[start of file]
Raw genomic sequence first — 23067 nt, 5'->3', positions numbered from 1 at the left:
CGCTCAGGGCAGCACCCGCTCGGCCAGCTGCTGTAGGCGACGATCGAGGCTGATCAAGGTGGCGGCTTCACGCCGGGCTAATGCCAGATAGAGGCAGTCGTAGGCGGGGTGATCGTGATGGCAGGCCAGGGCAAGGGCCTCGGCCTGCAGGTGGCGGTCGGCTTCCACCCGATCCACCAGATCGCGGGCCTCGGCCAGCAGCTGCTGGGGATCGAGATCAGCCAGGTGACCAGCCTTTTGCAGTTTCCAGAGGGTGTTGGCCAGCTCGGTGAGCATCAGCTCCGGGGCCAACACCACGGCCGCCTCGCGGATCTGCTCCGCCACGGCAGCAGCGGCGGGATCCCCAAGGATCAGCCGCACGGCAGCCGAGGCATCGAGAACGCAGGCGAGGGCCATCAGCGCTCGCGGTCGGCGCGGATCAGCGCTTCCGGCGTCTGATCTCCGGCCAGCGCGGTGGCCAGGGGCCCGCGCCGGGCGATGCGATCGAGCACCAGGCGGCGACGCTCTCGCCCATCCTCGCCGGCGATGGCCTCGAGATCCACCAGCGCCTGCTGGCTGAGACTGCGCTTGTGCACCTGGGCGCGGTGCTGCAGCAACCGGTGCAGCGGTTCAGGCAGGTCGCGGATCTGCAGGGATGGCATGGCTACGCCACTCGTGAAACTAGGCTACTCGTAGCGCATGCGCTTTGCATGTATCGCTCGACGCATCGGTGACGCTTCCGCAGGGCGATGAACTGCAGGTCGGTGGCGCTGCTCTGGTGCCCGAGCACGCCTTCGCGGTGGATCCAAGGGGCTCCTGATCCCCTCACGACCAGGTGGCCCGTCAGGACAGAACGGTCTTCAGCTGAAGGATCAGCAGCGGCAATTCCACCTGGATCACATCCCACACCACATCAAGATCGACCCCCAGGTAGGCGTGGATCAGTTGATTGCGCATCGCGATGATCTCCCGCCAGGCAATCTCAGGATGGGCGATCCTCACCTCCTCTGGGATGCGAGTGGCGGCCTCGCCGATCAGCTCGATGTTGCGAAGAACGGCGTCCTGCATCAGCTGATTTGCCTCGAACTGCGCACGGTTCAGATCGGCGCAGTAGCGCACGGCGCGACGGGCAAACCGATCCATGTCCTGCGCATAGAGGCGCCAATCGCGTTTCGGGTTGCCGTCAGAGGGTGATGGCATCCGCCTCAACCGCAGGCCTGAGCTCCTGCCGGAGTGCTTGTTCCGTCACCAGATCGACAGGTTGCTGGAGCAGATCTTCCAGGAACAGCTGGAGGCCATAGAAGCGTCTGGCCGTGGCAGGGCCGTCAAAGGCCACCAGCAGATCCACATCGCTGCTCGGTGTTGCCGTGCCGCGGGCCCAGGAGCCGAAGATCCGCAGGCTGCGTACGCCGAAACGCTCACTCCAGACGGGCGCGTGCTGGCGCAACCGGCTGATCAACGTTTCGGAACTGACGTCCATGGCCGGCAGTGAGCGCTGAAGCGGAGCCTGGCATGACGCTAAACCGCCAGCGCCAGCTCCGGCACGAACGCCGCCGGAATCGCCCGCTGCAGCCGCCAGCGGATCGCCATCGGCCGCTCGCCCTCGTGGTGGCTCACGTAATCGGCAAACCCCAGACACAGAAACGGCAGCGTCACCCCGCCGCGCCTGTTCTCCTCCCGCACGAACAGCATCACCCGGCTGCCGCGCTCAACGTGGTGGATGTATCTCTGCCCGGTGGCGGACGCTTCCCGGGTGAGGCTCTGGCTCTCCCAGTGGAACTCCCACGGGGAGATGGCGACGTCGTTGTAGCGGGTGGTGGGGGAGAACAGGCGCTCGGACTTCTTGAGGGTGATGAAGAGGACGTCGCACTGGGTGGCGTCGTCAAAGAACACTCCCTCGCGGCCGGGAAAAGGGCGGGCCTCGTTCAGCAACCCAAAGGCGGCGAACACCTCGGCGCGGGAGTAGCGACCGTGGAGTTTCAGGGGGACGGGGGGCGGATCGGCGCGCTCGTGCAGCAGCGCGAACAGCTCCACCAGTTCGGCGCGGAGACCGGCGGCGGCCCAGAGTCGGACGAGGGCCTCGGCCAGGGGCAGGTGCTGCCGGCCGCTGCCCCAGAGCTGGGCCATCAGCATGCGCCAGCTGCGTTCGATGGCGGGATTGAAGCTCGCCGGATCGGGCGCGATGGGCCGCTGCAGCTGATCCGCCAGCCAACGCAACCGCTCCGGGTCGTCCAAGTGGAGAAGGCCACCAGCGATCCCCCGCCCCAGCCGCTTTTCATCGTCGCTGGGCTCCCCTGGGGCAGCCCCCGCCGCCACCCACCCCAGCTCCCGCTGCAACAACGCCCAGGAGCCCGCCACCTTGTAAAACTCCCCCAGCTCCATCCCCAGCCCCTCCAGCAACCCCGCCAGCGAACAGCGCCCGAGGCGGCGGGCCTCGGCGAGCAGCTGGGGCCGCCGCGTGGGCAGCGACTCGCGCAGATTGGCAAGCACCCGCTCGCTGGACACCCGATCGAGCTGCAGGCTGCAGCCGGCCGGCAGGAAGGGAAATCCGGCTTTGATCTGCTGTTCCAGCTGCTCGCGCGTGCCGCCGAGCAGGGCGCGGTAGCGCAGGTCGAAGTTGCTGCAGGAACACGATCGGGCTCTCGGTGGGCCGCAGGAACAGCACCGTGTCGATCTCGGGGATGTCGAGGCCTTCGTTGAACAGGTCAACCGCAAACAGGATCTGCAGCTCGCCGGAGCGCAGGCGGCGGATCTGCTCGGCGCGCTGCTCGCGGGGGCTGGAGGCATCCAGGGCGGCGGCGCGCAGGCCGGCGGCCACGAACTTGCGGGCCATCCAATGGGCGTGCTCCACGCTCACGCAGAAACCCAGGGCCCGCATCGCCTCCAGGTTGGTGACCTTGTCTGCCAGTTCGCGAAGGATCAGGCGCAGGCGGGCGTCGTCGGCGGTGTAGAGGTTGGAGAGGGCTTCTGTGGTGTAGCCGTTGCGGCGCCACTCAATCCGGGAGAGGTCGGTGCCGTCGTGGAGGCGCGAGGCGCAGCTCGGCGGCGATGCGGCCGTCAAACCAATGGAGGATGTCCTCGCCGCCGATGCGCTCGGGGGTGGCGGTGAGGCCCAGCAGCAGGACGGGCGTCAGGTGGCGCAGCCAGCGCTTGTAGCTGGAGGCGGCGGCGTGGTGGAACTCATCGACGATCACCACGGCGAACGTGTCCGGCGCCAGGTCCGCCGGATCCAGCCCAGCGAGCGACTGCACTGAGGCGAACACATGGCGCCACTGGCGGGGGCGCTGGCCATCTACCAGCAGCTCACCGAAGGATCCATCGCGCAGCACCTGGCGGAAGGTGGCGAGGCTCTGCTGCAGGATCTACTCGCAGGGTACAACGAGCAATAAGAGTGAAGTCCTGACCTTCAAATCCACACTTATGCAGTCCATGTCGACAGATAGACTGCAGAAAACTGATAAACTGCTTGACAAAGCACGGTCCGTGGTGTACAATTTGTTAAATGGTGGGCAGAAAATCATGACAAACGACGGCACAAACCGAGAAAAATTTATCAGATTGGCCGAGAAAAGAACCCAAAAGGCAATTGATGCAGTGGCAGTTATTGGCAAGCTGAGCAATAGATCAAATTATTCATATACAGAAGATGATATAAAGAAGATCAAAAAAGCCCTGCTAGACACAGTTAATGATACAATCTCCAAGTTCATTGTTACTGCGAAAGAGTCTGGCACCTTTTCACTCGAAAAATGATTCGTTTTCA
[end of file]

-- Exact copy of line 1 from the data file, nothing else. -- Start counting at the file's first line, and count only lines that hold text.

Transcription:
Raw genomic sequence first — 23067 nt, 5'->3', positions numbered from 1 at the left: